Monday, February 19, 2007

Great Moments in Fiction

I am reading Gregory Maguire's sequel to Wicked--Son of a Witch. I loved Wicked--it's heavy-handed, at times, but I think there's something to be said for books that allow (demand from) readers an identification with witches. So, here's a delicious bit from the new one:

A notion of character not so much discredited as simply forgotten, once held that people only came into themselves partway through their lives. They woke up, were they lucky enough to have consciousness, in the act of doing something they already knew how to do: feeding themselves with currants. Walking the dog. Knotting up a broken bootlace. Singing antiphonally in the choir. Suddenly: this is I, I am the girl singing this alto line off-key, I am the boy loping after the dog, and I can see myself doing it as, presumably, the dog cannot see itself. How peculiar! I lift my toes at the end of the dock, to dive into the lake because I am hot, and while isolated like a specimen in the glassy shade of summer, the notions of hot and lake and I converge into a consciousness of consciousness--in an instant, in between launch and landing, even before I cannonball into the lake, shattering both my reflection and my old notion of myself.
That was what was once believed. Now, it seems hardly to matter when and how we become ourselves--or even what we become. Theory chases theory about how we are composed. The only constant: the abjuration of personal responsibility.
We are the next thing the Time Dragon is dreaming, and nothing to be done about it.
We are droll and ornamental, and no more culpable than a sprig of lavender or a sprig of lightning, and nothing to be done about it.
We are an experiment in situation ethics set by the Unnamed God, which in keeping its identity secret also cloaks the scope of the experiment and our chances of success or failure at it--and nothing to be done about it.
We are loping sequences of chemical conversions, acting ourselves converted. We are twists of genes acting ourselves twisted; we are wicks of burning neuroses, acting ourselves wicked. And nothing to be done about it. And nothing to be done about it (127-128).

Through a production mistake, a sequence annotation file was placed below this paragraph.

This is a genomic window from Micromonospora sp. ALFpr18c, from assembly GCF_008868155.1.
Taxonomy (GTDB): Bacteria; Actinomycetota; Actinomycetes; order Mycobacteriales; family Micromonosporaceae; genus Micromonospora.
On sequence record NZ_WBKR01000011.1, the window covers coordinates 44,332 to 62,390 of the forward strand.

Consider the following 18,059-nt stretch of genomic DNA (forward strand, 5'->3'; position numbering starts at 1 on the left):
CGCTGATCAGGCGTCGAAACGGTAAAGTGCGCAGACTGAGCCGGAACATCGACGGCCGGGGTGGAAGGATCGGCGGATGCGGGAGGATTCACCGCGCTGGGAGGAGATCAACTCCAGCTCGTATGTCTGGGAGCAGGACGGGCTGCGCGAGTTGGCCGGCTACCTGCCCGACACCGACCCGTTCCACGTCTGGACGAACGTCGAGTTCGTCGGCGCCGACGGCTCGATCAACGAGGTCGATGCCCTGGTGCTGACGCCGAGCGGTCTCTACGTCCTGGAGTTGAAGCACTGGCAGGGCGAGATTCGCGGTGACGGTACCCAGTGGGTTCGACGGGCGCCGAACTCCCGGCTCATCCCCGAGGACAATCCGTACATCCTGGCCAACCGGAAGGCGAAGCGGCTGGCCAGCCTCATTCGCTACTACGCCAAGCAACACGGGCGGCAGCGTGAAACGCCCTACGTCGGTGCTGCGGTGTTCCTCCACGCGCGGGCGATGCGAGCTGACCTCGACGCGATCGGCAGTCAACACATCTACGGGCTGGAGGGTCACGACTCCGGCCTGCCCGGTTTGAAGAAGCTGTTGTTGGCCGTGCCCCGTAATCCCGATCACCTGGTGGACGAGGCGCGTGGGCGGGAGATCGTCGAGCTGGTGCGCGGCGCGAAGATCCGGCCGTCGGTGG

Saturday, February 17, 2007

Objects in History

So this has been an exciting Valentine's week...

1) Started reading "System of Objects" and am disconcerted by Baudrillard's prescience.
Have been reading bits of Josh's blog--a new project he's doing on the IPOD. It's all about the fetish-ing of such an
object--the dildo-ey insertability of our little obsessions. And Baudrillard talks about the relationship between size and
function--that the larger something is, like a living room or a car, the more vessel-like it is. IPODs are both vessel and
insertion, yeah? There's the seductive size, they're slippability--but they also carry something of us with them. Like, aside
from the whole argument about the diminution of public spaces, there is also the exercised/exorcised choice--that I
don't want to be a part of your commercial public space. Instead of being assaulted by advertisements and pitches, I can
run to my own sounds. I can "Take Your Mama" out without having to hear about your newest deals on stereo equipment
or dating service.
3) Got an interview at a school in California. So, that'll be my first view of the Pacific, which I'm kinda excited about...

Friday, February 16, 2007

Bad news

This is the first blog I've ever written--and it was prompted by some bad news. As well as a newfound love for an old enemy... Isn't that what blogs are allabout?